Travel in style, or at least pretend to with Google Maps. If you search for Google in 1998 you’ll see Google as it was when it first launched. It’s not the only Google Easter egg: searching “do the harlem shake” in YouTube makes the screen dance while “do a barrel roll” will spin the screen around. In maps, getting directions from Fort Augustus to Urquhart Castle in Scotland enables you to travel by Loch Ness Monster.

How ready is your business for marketing online?

I recently read a post on www.SmallBusinessNewz.com that says many small businesses do nothing to enhance their on-line presence and 90% have not even considered paid web marketing such as Pay per Click [aka Google Ads, PPC] or sponsored updates on Social Media sites.

£20 notesPersonally, I think that this is good news even though I may disagree with the one of the main reasons they give – they believe that it may be too expensive and not deliver results.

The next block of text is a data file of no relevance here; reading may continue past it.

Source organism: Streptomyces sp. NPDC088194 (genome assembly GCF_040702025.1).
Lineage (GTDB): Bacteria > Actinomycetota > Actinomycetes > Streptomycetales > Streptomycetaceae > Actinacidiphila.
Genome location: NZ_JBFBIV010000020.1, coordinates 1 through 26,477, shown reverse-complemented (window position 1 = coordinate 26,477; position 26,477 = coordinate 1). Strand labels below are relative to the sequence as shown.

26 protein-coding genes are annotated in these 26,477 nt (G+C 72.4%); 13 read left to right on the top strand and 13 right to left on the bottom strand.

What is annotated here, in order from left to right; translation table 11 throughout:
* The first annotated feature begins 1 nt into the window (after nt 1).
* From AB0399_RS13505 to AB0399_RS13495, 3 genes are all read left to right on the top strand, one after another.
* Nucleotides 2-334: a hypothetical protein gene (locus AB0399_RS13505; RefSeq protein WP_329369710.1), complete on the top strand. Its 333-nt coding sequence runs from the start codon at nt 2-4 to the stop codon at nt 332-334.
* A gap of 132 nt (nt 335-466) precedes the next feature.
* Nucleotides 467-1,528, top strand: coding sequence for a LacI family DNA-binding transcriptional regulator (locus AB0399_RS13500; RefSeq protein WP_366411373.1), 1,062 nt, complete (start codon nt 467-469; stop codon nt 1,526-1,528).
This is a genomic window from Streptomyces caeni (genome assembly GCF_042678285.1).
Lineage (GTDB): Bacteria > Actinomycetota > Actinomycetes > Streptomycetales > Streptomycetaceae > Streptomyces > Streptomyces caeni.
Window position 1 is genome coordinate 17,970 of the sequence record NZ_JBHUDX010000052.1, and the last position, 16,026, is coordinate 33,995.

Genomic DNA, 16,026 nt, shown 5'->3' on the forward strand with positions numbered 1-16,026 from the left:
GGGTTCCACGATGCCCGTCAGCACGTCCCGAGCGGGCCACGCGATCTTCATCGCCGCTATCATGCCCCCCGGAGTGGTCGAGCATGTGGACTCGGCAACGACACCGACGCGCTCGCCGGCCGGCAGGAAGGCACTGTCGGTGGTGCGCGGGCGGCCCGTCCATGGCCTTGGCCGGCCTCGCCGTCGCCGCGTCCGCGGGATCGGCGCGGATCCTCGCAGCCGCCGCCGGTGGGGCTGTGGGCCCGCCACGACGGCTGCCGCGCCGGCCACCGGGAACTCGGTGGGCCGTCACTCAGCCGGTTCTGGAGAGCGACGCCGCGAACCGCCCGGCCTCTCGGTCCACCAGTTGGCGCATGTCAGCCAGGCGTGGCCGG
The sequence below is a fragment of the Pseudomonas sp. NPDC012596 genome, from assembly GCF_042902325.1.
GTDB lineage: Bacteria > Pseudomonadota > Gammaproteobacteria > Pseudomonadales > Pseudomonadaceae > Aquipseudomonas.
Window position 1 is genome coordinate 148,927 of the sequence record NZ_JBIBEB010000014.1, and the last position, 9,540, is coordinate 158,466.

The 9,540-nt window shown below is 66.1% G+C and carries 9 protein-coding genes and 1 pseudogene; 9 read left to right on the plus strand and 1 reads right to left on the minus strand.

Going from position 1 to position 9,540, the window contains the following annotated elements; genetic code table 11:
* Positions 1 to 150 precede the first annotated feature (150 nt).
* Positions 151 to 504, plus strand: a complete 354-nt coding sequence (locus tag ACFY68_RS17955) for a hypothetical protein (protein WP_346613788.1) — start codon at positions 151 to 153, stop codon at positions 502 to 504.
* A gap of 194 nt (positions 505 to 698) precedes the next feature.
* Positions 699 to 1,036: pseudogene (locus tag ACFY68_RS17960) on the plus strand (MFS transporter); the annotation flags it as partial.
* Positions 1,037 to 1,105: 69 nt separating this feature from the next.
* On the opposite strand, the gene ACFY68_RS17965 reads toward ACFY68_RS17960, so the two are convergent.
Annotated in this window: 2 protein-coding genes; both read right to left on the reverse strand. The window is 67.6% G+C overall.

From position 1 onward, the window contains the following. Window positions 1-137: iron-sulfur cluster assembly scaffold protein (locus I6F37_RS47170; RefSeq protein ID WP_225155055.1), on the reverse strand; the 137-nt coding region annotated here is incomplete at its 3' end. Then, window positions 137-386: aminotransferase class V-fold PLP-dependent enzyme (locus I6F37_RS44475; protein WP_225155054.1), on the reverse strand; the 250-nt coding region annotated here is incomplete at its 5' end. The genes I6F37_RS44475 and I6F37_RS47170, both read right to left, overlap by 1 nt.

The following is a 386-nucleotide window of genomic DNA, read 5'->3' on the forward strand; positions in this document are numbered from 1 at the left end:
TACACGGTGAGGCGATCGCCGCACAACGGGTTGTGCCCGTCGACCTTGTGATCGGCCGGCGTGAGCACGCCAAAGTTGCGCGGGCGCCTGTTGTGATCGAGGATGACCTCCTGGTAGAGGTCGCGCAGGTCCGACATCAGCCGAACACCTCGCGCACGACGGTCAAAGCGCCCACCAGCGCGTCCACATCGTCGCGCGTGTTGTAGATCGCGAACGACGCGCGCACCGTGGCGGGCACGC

I know that a properly constructed and managed campaign WILL most certainly deliver results and does not have to be expensive. However, campaigns that are rushed in to place and ineffectively managed will simply feed the money hungry machines that are Google, Facebook etc.

What’s even worse is that even a well set up and managed campaign may not deliver the wished for results because the website at the end of the click may not be up to the task.

It would be like advertising the opening of a new supermarket, building demand and expectation and then throwing open the doors only to have the shelves half stocked and no one around to help or take your money. A wasted opportunity! Not only a wasted opportunity but a wasted future because people who have had their expectations dashed will never return and (and this is just as bad) spread the word.

So, a business with a website that is unsatisfactory from a visitors perspective should NOT embark on any new marketing activity until –

  • the destination website is up to scratch.